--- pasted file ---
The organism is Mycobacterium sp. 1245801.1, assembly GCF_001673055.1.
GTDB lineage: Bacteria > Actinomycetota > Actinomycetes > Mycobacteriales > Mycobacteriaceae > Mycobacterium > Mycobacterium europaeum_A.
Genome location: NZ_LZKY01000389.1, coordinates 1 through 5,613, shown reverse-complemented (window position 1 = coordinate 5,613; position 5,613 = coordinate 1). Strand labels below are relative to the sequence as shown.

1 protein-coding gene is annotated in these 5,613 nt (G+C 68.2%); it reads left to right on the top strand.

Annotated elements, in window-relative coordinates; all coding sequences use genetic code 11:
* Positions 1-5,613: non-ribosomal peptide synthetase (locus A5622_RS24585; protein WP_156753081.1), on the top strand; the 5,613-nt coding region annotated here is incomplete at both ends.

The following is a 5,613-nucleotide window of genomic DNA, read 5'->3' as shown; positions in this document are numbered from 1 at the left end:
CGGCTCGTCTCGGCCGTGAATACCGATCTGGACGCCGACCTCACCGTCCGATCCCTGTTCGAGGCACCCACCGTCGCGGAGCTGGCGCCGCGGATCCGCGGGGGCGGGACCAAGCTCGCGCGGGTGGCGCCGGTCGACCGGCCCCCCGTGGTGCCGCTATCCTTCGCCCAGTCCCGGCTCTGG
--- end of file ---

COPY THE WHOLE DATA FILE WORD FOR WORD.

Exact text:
The organism is Mycobacterium sp. 1245801.1, assembly GCF_001673055.1.
GTDB lineage: Bacteria > Actinomycetota > Actinomycetes > Mycobacteriales > Mycobacteriaceae > Mycobacterium > Mycobacterium europaeum_A.
Genome location: NZ_LZKY01000389.1, coordinates 1 through 5,613, shown reverse-complemented (window position 1 = coordinate 5,613; position 5,613 = coordinate 1). Strand labels below are relative to the sequence as shown.

1 protein-coding gene is annotated in these 5,613 nt (G+C 68.2%); it reads left to right on the top strand.

Annotated elements, in window-relative coordinates; all coding sequences use genetic code 11:
* Positions 1-5,613: non-ribosomal peptide synthetase (locus A5622_RS24585; protein WP_156753081.1), on the top strand; the 5,613-nt coding region annotated here is incomplete at both ends.

The following is a 5,613-nucleotide window of genomic DNA, read 5'->3' as shown; positions in this document are numbered from 1 at the left end:
CGGCTCGTCTCGGCCGTGAATACCGATCTGGACGCCGACCTCACCGTCCGATCCCTGTTCGAGGCACCCACCGTCGCGGAGCTGGCGCCGCGGATCCGCGGGGGCGGGACCAAGCTCGCGCGGGTGGCGCCGGTCGACCGGCCCCCCGTGGTGCCGCTATCCTTCGCCCAGTCCCGGCTCTGG